Especially during the transitional weeks of November, when the still water starts freezing, the moving water of the streams can be a waterfowl magnet. But because conditions can change so rapidly in this valley at the base of the Centennial Range, you need to call ahead (406-276-3536) before you plan a long hunting trip.

Get here by driving Interstate 15 to Monida, then turn east 28 miles to the refuge headquarters. You can also get here from Idaho's Henrys Lake, but that route is more treacherous in winter weather.

A final caution about Red Rocks: You may encounter endangered trumpeter swans here. Steer clear of any place these huge birds are using because the refuge is one of their few sanctuaries.

Canyon Ferry Wildlife Management Area

This big lake between Helena and Townsend is so large and wind-whipped that it's one of the last places in western Montana to freeze up. That means it often hosts some big numbers of ducks and geese that were displaced from smaller waters when the perennial early November cold snap hits.

Add the moving-water habitat of the Missouri River below Canyon Ferry Dam and the lake attracts plenty of birds well into December most years.

The best places to experience a variety of shooting opportunities is on Canyon Ferry's south end. A series of four ponds — created to hold water during dry years — provide good opportunities for small and large decoy spreads.

Plus the upper Missouri River at the head of the lake offers good hunting opportunities for pass shooters or jump shooters.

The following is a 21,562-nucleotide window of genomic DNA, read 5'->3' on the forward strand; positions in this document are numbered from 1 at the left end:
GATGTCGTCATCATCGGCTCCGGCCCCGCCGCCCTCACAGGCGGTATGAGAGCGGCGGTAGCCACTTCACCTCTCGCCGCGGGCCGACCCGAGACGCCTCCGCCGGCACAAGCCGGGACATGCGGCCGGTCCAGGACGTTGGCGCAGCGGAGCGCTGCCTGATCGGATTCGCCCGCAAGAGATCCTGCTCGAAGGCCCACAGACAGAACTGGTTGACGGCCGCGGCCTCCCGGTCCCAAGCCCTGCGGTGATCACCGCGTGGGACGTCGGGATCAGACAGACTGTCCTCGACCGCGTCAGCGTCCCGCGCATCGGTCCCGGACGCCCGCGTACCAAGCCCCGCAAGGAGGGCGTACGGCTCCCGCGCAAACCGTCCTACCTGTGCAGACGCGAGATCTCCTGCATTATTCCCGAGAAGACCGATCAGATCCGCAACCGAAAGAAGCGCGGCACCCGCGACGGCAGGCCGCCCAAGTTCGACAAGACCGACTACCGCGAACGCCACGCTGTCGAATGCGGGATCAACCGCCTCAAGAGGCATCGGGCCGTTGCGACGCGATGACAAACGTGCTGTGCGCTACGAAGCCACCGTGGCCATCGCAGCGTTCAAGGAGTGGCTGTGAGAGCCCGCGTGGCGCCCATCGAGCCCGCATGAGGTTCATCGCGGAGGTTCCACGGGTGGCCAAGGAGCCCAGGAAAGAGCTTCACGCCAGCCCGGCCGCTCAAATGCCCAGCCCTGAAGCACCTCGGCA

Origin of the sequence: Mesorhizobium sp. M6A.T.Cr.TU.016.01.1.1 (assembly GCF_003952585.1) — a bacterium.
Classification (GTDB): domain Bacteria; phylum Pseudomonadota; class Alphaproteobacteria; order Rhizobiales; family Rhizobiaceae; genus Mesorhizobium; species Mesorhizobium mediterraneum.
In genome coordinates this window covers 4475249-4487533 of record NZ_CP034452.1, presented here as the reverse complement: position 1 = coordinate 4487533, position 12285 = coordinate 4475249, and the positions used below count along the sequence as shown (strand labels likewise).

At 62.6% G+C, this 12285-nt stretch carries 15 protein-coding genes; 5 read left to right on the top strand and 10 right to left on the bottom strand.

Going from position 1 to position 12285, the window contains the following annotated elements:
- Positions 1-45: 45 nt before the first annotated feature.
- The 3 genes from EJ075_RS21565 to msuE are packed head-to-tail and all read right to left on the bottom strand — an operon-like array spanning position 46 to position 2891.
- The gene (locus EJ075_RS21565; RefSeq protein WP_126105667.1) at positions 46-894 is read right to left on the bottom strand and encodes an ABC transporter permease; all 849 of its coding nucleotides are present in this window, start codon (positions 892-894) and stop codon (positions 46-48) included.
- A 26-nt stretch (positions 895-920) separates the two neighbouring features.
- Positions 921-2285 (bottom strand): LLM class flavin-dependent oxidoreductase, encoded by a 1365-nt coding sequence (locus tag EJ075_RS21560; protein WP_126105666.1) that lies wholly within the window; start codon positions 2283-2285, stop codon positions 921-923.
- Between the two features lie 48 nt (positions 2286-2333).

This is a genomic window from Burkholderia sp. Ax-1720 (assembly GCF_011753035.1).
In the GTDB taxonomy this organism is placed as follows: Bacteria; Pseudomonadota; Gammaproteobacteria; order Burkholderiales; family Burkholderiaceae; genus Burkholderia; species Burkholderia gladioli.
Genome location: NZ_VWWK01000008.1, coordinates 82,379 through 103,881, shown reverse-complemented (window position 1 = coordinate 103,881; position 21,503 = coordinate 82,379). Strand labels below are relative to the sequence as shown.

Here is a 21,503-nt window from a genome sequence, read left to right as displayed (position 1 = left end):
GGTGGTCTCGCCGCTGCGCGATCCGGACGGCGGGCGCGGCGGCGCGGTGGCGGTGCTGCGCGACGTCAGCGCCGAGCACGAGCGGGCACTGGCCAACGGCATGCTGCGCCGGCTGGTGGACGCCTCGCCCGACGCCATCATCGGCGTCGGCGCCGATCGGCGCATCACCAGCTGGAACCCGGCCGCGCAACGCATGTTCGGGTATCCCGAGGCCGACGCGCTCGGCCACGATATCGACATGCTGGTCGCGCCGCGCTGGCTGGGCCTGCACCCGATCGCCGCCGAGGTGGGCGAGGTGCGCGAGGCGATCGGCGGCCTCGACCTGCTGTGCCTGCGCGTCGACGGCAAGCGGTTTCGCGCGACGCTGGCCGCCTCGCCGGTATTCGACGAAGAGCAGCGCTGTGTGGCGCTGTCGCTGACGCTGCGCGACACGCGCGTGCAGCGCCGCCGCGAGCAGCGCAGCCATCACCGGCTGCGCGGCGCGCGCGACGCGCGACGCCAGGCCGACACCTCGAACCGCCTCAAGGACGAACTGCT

Though the dikes are just a fraction the size of the main lake, they're big enough to require a decent boat, and the best hunting is over big blocks of diver decoys in the open water of the protected dikes.

Redheads, canvasbacks, shovelers and teal all work the decoys, and in the quiet water on the lee sides of islands in the dikes you'll find mallards, pintails and wigeon.

Get to Canyon Ferry's south-end dikes by turning at the bear-head logo on U.S. Highway 287 just south of The Silos Inn. Or reach the east-shore dikes by driving State Highway 287 out of Townsend.

The east-shore access isn't well marked, but if you get to Goose Bay, turn back and look for gravel roads that dead-end at the lake.

For more, call FWP's Region 3 office (406-994-4042) in Bozeman.

Bowdoin National Wildlife Refuge

This waterfowl spot in northeastern Montana features good opportunities to shoot over big-water decoy spreads, pass shoot ducks, geese and even tundra swans as they leave and return to the refuge, and to jump birds off smaller ponds and reedy shorelines.

You must sign in before hunting the refuge, and you should pick up a map that illustrates the large closed area on the property's eastern two-thirds. The roster allows refuge managers to track hunters and harvest.

Last year by far the most bagged bird was mallards, says refuge specialist Kathy Tribby (406-654-2863), followed by green-winged teal, shoveler, wigeon and gadwall. The previous year, teal led the harvest, followed by wigeon and gadwall.

Bowdoin, located east of Malta and south of U.S. Highway 2, is also a good spot for tundra swans, and most water fowlers end up chasing pheasants and sharptail grouse in addition to web-footed birds.

Boats are useful on the big lake, but the level is so low this year that larger craft can be neither launched nor operated, says Tribby.

The low level may also hasten freeze-up, so call the refuge office before making a long drive here.

Material from Fishing & Hunting News